Are Facebook, Snapchat, Twitter, and other social platforms to blame for the rise in mass shootings?


The coverage of the Parkland shooting occurred during the media’s most-developed era and attracted attention from political leaders, celebrities, and especially students all over the nation. It is important to recognize that by 2018 it is not uncommon for individuals to solely rely on social media and online news sources for updates on current events. Since Virginia Tech in 2007, popular visual sharing platforms such as Instagram (2010) and Snapchat (2011) had dramatically changed the way in which these incidents are covered.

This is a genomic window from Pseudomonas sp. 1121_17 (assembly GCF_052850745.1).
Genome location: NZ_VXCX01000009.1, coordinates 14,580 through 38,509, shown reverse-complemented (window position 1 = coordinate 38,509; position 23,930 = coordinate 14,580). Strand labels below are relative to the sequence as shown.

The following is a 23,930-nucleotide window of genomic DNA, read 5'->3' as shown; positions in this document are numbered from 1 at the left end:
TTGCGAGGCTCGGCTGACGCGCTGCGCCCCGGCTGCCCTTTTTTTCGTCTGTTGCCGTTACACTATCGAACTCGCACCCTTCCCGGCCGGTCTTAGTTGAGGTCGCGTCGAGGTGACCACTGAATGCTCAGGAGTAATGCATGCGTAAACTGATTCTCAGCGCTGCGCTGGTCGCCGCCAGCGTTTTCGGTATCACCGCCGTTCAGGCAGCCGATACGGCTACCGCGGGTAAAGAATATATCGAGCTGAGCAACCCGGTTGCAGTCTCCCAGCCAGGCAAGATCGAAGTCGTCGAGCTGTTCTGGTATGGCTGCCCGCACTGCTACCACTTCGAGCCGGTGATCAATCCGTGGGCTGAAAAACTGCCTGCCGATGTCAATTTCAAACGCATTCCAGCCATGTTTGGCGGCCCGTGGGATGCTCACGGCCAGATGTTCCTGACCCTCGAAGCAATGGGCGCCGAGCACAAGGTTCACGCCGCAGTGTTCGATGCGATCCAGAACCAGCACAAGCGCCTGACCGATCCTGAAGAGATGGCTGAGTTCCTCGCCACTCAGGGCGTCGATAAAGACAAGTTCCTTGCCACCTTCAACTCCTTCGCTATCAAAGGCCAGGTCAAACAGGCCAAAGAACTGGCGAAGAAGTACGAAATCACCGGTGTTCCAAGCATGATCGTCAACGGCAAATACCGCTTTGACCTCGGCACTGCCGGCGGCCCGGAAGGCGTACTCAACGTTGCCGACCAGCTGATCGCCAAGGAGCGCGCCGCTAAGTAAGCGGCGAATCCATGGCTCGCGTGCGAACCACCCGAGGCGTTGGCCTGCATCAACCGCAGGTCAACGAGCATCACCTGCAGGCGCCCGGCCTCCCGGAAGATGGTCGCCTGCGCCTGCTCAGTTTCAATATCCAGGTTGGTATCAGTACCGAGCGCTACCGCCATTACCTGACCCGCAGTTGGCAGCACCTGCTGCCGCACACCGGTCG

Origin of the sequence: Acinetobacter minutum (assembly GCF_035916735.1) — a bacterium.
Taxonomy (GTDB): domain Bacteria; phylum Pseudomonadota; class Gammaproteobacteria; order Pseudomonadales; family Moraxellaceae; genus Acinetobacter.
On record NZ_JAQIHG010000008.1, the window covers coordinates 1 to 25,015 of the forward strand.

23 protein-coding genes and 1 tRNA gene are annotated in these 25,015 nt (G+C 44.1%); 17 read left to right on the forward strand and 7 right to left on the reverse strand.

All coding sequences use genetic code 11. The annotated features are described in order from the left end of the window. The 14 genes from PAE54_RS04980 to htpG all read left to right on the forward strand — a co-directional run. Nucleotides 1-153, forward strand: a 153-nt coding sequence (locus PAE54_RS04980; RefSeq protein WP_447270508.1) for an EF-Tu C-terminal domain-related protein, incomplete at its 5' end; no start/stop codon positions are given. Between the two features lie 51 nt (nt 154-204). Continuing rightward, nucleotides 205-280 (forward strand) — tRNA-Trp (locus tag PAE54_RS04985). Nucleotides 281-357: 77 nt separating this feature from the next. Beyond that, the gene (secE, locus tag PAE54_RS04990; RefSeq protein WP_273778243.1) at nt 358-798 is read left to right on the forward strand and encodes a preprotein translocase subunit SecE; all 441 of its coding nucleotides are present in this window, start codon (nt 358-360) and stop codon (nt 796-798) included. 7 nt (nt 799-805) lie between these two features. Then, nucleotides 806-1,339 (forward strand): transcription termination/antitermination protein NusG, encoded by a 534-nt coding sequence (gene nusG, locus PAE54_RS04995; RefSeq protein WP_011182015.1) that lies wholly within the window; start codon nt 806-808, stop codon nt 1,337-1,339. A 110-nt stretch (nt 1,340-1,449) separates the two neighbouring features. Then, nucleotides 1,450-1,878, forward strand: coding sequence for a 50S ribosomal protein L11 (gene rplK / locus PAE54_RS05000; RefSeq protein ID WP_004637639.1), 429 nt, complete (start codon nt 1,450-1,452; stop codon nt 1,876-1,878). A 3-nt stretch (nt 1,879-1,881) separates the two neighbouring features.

Parkland media coverage differed in one important way. Instead of honing in on the shooter and his or her motives, the bulk of coverage focused on the students and their plan to end gun violence. One observer recognized, “It has a lot to do with the fact that those kids from that school are super pissed. They’ve taken a much different activist role than we’ve seen in previous shootings” (Francis, 2018). The students and survivors of the Parkland shooting quickly realized that social media and online platforms were their best bet in having their voice heard.